Mount Rushmore National Memorial under construction.
The workers had to endure conditions that varied from blazing hot to bitterly cold and windy. Each day they climbed 700 stairs to the top of the mountain to punch-in on the time clock. Then 3/8 inch thick steel cables lowered them over the front of the 500-foot face of the mountain in a "bosun chair." Despite the dangers, no one was killed during the project.
Otters in Glacier Bay National Park and Preserve, Alaska.
The sea otter population of Glacier Bay has increased dramatically in the past 20 years. Ecologists consider sea otters a keystone species here. Otters consume vast quantities of clams, urchins, crabs, and other invertebrates and their presence creates ripples through the ecosystem. NPS photo.
Every day someone like you becomes a wildland wildfire fighter, a teacher, a trail-builder, a museum curator, or a park ranger. Discover your opportunities in national parks. Come to play. Come to learn. Come to serve. Develop your environmental leadership skills. Find a job. Be the next generation to preserve and protect these great places.
With more than 80% of Americans living in urban areas, urban parks are more important than ever. The father of American landscape architecture, Frederick Law Olmsted, said of urban parks:
It is one great purpose of the Park to supply to the hundreds of thousands of tired workers, who have no opportunity to spend their summers in the country, a specimen of God's handiwork that shall be to them, inexpensively, what a month or two in the White Mountains or the Adirondacks is, at great cost, to those in easier circumstances.
AMERICA'S GREAT OUTDOORS: Salazar Drives Home Economic Importance of Outdoor Recreation at National RV Trade Show
LOUISVILLE, Ky. -- Secretary of the Interior Ken Salazar visited the 49th Annual National Recreational Vehicle (RV) Trade Show today to highlight the economic impact generated by outdoor recreation in the United States -- including opportunities at parks and other scenic and historic places -- and to encourage Americans to take part in growing local economies and creating jobs through tourism, travel and connecting with America's great outdoors.
“RV's play a special role in providing Americans a time-honored way of reaching their camping, fishing, hunting and other recreation destinations,” Secretary Salazar said. “And, as a virtually 100 percent American industry, the RV industry plays a key role in our nation's economy, employing tens of thousands of men and women right here at home.”
In his remarks, Salazar noted the important relationship between the Department of the Interior and RV owners. In 2010, RV travelers spent nearly 2.3 million nights at National Parks – up 10 percent from 2008.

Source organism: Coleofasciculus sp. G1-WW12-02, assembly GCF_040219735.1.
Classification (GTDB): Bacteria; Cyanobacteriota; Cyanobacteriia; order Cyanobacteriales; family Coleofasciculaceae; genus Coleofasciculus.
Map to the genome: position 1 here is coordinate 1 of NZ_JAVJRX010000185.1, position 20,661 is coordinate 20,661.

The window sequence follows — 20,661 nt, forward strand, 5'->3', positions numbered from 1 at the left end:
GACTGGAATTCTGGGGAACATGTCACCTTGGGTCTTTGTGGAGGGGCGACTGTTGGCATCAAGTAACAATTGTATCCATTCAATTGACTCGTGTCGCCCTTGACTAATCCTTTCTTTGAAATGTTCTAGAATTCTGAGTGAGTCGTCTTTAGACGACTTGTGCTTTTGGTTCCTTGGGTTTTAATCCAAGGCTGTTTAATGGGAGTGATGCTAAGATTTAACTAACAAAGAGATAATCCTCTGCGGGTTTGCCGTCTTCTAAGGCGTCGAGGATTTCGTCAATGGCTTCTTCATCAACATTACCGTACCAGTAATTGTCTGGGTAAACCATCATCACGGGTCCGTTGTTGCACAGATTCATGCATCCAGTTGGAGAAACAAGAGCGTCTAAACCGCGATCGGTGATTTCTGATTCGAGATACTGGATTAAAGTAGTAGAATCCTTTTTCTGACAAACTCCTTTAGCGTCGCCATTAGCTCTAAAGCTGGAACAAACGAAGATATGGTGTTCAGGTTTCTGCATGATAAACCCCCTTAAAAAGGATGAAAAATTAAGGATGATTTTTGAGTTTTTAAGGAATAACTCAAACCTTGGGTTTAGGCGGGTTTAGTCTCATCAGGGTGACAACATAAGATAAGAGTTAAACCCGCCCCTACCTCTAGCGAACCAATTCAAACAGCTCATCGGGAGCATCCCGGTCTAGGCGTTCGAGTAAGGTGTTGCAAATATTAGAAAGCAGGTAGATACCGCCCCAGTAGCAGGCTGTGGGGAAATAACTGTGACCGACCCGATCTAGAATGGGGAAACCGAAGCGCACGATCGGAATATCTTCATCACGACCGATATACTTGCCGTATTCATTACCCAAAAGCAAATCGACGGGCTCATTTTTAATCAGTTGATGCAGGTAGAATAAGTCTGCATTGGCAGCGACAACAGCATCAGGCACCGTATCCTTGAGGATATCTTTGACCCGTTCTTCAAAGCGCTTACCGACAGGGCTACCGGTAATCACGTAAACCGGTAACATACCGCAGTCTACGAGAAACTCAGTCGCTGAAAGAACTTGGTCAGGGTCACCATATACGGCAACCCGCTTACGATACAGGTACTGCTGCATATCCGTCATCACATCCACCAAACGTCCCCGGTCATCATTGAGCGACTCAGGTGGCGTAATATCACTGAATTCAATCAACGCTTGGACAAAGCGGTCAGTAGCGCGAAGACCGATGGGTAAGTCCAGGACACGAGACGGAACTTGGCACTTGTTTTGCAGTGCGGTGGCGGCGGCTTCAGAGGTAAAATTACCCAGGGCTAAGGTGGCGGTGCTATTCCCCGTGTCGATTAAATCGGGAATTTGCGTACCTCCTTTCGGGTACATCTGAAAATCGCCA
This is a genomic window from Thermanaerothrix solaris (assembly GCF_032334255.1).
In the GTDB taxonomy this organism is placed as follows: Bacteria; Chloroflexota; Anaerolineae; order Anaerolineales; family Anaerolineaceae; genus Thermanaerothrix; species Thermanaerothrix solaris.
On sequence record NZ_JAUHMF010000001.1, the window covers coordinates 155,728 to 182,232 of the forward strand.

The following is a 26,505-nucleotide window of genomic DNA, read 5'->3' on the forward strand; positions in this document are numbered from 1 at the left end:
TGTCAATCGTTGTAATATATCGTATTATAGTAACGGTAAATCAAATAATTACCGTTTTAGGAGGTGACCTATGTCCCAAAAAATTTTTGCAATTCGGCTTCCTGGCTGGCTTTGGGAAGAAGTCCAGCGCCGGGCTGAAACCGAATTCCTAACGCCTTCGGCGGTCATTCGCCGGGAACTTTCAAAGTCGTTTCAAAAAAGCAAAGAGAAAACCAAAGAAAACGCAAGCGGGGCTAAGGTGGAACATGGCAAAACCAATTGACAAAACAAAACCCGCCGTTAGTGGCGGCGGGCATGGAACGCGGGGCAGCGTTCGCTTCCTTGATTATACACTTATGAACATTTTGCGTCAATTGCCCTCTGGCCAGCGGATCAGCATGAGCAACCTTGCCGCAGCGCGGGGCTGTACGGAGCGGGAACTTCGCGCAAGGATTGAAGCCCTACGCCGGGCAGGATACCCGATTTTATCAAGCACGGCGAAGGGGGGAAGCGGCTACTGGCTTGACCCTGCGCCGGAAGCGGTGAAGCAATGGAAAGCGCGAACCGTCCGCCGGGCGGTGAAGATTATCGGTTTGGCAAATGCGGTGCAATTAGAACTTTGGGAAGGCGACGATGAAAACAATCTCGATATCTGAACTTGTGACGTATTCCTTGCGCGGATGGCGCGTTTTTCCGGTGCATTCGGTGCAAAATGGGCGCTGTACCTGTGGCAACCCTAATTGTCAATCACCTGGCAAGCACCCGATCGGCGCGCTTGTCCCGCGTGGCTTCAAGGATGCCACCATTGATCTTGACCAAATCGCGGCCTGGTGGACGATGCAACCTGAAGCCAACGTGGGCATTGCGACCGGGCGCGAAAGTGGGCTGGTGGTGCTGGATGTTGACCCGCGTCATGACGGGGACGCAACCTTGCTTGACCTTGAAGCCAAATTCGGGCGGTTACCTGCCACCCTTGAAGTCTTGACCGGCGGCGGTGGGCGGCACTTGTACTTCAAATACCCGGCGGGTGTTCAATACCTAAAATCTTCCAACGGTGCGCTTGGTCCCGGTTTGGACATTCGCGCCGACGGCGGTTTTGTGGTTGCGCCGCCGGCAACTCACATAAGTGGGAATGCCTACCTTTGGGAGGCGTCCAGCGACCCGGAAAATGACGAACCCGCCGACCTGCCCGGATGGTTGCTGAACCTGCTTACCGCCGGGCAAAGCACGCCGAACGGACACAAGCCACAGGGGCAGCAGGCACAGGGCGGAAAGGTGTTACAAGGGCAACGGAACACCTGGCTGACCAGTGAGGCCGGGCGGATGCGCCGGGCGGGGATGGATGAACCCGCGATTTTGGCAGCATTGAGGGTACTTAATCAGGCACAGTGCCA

“RV owners are often great champions for conservation as they know firsthand that the investments we make in our parks, historic sites and other public lands not only allow people to enjoy these incredible places, but they also help grow local economies across the country,” Salazar said.
Public lands managed by Interior draw more than 400 million visits a year. According to some recent non-governmental estimates, outdoor recreation, conservation and heritage initiatives support as many as 8.4 million jobs and provide as much as $1 trillion in annual economic benefits. Additionally, one in twenty U.S. jobs are in the recreation economy – more than there are doctors, lawyers, or teachers.
The RV industry is a major player in the outdoor recreation economy, with more than 12,000 RV-related businesses operating in the U.S. with combined annual revenues of more than $37.5 billion, according the Recreational Vehicle Industry Association (RVIA). RVIA estimates the industry employs 375,000 Americans – particularly in Indiana where 82% percent of recreational vehicles are made.
Salazar also highlighted a report issued earlier this month from Interior that outlines more than 100 conservation and recreation projects -- two in each state -- representing what states believe are among the best investments in the nation to support a healthy, active population, conserve wildlife and working lands, and create travel, tourism and outdoor-recreation jobs across the country.
The report is part of President Obama's America's Great Outdoors initiative to support local conservation initiatives across the country. The report includes 24 projects to construct trails, 23 to conserve and provide recreational access to rivers, 20 to create and improve access to urban parks, and 13 to restore and conserve significant landscapes and ecosystems.
Later in the morning, Salazar also visited Muscatatuck National Wildlife Refuge in south-central Indiana, where the U.S. Fish and Wildlife Service is conserving forest, wetland, and grassland habitat for more than 280 species of migratory birds, river otters, the rare copperbelly water snake and other wildlife. There, he met with employees and stakeholders to discuss the vital importance of conservation efforts to ensure Americans' access to the outdoors and economic strength for future generations.